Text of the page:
First comes the silver

First comes the silver

Tribal bling: The nomadic Gujjars and Bakarwals are also known for the jewellery their women wear 

Trademark: Gujjar and Bakarwal women wear long silver chains.

In all my growing-up years in Jammu and Kashmir, I was always fascinated by Gujjars and Bakarwals for their nomadic lifestyles — the oscillation between the higher reaches of the mountains to the plains of Jammu in winters — and for the beautiful jewellery that their women wore.

Perhaps, this is the reason that my love for silver jewellery rose to the level of a passion. Though I have a treasure of silver ornaments collected over the years from Jaipur to Sadar Bazar to Dilli Haat, and even as far as Turtuk in Leh, the fascination for silver jewellery of the nomads of Jammu and Kashmir remains at the top.


The exotic Gujjar and Bakarwal tribal women wear heavy and artistic jewellery, most of which is made of silver. The twin tribes, with their social, cultural and linguistic identities, also form the third largest community in Jammu and Kashmir.

Gujjars, primarily a nomadic community, have now adopted a sedentary lifestyle in villages on the plains bordering the foothills, and have taken to land cultivation as their primary occupation. However, a marginal population of the Gujjars is semi-settled and combines land cultivation with pastoralism.

Gujjars are the ones who move to the lower and middle-mountain areas of Pir Panjal pastures where they engage in cultivation in the summer with their flock of buffaloes and come back to the plains in the winters. Bakarwals are the ones who travel as far as Dras and Kargil from the Jammu plains as part of their traditional nomadic journeys.

Nutural love

The Gujjar and Bakarwal women are fond of jewellery, especially necklaces. Women wear long chains made of silver known as gani and haseeri. One variety of the tribal necklaces has a triangular pendant studded with a stone in the centre. It symbolises the ‘evil eye’ and is used to avert bad luck. Other types of necklaces are dodmala, made of small pieces of pointed silver; hamel, made of strung coins and a heavy pendant; the jomala and the hansli.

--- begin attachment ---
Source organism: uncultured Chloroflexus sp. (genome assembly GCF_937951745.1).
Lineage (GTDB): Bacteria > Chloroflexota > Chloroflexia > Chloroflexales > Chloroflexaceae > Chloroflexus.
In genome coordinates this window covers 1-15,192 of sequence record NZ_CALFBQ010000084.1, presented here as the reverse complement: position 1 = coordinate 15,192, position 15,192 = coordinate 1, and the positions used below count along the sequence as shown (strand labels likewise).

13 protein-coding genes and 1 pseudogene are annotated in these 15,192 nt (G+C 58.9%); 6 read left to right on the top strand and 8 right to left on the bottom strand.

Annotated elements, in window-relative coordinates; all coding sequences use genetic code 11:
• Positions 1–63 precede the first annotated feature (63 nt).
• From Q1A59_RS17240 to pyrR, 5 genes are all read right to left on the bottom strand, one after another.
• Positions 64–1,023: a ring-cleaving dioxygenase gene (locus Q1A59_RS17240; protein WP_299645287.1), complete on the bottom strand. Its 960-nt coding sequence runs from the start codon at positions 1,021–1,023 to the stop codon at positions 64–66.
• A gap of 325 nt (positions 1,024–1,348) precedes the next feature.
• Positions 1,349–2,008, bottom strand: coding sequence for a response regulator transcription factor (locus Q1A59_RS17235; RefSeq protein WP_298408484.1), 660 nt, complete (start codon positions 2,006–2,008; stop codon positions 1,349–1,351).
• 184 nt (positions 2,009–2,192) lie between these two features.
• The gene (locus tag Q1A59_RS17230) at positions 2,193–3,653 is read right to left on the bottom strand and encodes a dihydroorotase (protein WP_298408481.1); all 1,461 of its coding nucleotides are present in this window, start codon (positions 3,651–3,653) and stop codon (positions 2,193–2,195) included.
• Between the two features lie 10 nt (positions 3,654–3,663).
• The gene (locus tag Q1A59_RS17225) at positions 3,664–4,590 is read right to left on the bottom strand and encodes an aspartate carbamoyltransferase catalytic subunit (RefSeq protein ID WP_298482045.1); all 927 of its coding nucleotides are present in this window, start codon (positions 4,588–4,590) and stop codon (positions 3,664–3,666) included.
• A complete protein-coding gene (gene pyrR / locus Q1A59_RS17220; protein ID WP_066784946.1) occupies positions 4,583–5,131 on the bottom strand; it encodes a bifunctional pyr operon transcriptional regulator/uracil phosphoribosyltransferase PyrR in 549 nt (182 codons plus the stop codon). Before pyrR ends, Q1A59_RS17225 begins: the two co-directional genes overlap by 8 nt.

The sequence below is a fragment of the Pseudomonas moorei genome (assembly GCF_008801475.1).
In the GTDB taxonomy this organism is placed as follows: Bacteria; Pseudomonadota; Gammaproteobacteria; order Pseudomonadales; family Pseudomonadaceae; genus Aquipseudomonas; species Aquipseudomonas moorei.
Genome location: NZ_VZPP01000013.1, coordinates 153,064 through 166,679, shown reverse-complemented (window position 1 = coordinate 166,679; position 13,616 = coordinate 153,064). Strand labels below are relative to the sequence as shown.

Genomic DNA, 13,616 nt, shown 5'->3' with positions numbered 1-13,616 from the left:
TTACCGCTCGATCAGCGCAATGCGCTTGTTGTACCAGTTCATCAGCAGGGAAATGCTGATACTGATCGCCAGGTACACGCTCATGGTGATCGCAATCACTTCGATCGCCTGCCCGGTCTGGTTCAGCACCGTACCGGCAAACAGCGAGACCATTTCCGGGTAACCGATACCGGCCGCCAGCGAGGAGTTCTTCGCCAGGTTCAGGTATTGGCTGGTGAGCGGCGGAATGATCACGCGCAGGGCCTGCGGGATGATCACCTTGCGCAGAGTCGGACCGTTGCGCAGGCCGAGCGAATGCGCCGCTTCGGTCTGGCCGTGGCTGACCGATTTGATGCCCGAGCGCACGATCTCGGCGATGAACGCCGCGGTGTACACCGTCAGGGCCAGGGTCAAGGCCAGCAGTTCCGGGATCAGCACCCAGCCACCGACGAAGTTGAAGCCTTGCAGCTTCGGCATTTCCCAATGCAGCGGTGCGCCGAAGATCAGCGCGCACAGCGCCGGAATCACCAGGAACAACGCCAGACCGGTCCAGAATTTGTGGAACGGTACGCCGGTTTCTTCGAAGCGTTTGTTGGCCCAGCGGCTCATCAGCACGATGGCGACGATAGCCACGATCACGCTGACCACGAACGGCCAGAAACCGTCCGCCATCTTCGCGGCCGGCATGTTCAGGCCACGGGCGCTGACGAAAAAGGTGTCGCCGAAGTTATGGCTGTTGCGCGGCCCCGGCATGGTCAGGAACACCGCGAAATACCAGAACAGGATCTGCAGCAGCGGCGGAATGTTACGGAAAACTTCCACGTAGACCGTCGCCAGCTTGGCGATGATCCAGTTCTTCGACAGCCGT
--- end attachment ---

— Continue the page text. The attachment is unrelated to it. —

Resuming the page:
A majority of married women from the nomadic tribes have pierced noses adorned with silver nose pins, which come in different sizes and denote whether the girl is married or not. Among a few Gujjar elderly, nose is pierced on both sides. While unmarried girls wear a small string of silver, those married have their nose decorated with a big silver ring studded with stones or pearls.

The murki is another nose ornament, suspended from central nose and mostly worn by young girls. The smallest nose pin, nali, is worn by girls; a slightly bigger nose pin, teera, is worn by older girls, while married women wear large and intricate nose pins known as loung.

Their ears droop with the weight of a dozen balis or silver rings with bells. The jhumkas also dangle and tinkle. They also wear a fancy silver cap or crown on the head known as chonk phool, a bowl-shaped ornament fastened to the head. The wrists have weighty silver karas.

The Gujjar brides wear chains, dolara, sargast, mahail, gani, earrings, bangles, rings, all made of silver.

All along the traditional nomadic routes of these twin tribes, a number of silversmiths have been working since ages. They cater to the needs of the nomadic people.

Men sometimes wear rings of silver, but they usually don’t put on heavy jewellery. The typical Gujjar kameez or shirt has silver buttons. Silver beads hooked to the buttons produce a sound. Silver studs called mogla are used as cuff-links. Silver anklets called jhanjra are worn along with the anguthra on a silver ring on the big toe.

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